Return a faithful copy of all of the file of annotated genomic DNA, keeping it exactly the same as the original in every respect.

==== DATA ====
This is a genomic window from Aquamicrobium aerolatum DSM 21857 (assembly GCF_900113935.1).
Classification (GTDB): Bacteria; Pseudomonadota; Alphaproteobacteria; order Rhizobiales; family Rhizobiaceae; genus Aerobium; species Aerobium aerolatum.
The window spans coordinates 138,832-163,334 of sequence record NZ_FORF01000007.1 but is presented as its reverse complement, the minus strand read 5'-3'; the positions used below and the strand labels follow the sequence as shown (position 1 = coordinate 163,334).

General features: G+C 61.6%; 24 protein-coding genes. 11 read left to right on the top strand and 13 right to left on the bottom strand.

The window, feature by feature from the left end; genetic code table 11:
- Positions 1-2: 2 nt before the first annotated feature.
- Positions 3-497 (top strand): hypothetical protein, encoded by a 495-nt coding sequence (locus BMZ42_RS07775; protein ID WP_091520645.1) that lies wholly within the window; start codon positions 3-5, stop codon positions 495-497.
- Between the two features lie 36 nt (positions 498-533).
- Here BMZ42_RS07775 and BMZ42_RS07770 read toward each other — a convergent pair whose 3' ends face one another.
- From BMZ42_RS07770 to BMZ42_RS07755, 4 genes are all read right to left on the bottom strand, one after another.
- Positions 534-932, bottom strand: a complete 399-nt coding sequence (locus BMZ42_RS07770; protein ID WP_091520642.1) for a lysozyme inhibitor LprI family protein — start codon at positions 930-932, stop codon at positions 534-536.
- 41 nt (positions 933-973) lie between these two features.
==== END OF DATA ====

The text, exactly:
This is a genomic window from Aquamicrobium aerolatum DSM 21857 (assembly GCF_900113935.1).
Classification (GTDB): Bacteria; Pseudomonadota; Alphaproteobacteria; order Rhizobiales; family Rhizobiaceae; genus Aerobium; species Aerobium aerolatum.
The window spans coordinates 138,832-163,334 of sequence record NZ_FORF01000007.1 but is presented as its reverse complement, the minus strand read 5'-3'; the positions used below and the strand labels follow the sequence as shown (position 1 = coordinate 163,334).

General features: G+C 61.6%; 24 protein-coding genes. 11 read left to right on the top strand and 13 right to left on the bottom strand.

The window, feature by feature from the left end; genetic code table 11:
- Positions 1-2: 2 nt before the first annotated feature.
- Positions 3-497 (top strand): hypothetical protein, encoded by a 495-nt coding sequence (locus BMZ42_RS07775; protein ID WP_091520645.1) that lies wholly within the window; start codon positions 3-5, stop codon positions 495-497.
- Between the two features lie 36 nt (positions 498-533).
- Here BMZ42_RS07775 and BMZ42_RS07770 read toward each other — a convergent pair whose 3' ends face one another.
- From BMZ42_RS07770 to BMZ42_RS07755, 4 genes are all read right to left on the bottom strand, one after another.
- Positions 534-932, bottom strand: a complete 399-nt coding sequence (locus BMZ42_RS07770; protein ID WP_091520642.1) for a lysozyme inhibitor LprI family protein — start codon at positions 930-932, stop codon at positions 534-536.
- 41 nt (positions 933-973) lie between these two features.